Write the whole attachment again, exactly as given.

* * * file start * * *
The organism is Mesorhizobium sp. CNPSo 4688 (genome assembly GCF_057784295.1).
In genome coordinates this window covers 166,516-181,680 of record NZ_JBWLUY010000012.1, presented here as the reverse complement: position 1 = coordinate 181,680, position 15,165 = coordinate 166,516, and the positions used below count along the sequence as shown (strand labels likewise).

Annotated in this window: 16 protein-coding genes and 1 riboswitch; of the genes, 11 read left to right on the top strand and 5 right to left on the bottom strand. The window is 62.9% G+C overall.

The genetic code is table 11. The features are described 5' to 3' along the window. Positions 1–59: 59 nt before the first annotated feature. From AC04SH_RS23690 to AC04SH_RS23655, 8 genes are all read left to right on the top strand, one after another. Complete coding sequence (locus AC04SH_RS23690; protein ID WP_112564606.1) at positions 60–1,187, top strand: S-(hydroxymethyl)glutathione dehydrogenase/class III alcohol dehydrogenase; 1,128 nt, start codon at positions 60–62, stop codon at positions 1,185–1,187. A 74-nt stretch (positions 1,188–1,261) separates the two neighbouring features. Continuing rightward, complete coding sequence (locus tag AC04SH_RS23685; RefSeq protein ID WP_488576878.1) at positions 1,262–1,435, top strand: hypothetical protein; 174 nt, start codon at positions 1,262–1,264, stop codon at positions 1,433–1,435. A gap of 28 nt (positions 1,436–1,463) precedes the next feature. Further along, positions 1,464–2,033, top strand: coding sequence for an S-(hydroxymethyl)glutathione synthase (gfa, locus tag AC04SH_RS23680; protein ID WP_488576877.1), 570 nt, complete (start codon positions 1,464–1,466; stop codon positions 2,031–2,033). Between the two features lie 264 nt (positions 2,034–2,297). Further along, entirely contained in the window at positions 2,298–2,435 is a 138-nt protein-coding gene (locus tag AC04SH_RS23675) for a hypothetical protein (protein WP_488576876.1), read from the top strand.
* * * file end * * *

The organism is Mesorhizobium sp. CNPSo 4688 (genome assembly GCF_057784295.1).
In genome coordinates this window covers 166,516-181,680 of record NZ_JBWLUY010000012.1, presented here as the reverse complement: position 1 = coordinate 181,680, position 15,165 = coordinate 166,516, and the positions used below count along the sequence as shown (strand labels likewise).

Annotated in this window: 16 protein-coding genes and 1 riboswitch; of the genes, 11 read left to right on the top strand and 5 right to left on the bottom strand. The window is 62.9% G+C overall.

The genetic code is table 11. The features are described 5' to 3' along the window. Positions 1–59: 59 nt before the first annotated feature. From AC04SH_RS23690 to AC04SH_RS23655, 8 genes are all read left to right on the top strand, one after another. Complete coding sequence (locus AC04SH_RS23690; protein ID WP_112564606.1) at positions 60–1,187, top strand: S-(hydroxymethyl)glutathione dehydrogenase/class III alcohol dehydrogenase; 1,128 nt, start codon at positions 60–62, stop codon at positions 1,185–1,187. A 74-nt stretch (positions 1,188–1,261) separates the two neighbouring features. Continuing rightward, complete coding sequence (locus tag AC04SH_RS23685; RefSeq protein ID WP_488576878.1) at positions 1,262–1,435, top strand: hypothetical protein; 174 nt, start codon at positions 1,262–1,264, stop codon at positions 1,433–1,435. A gap of 28 nt (positions 1,436–1,463) precedes the next feature. Further along, positions 1,464–2,033, top strand: coding sequence for an S-(hydroxymethyl)glutathione synthase (gfa, locus tag AC04SH_RS23680; protein ID WP_488576877.1), 570 nt, complete (start codon positions 1,464–1,466; stop codon positions 2,031–2,033). Between the two features lie 264 nt (positions 2,034–2,297). Further along, entirely contained in the window at positions 2,298–2,435 is a 138-nt protein-coding gene (locus tag AC04SH_RS23675) for a hypothetical protein (protein WP_488576876.1), read from the top strand.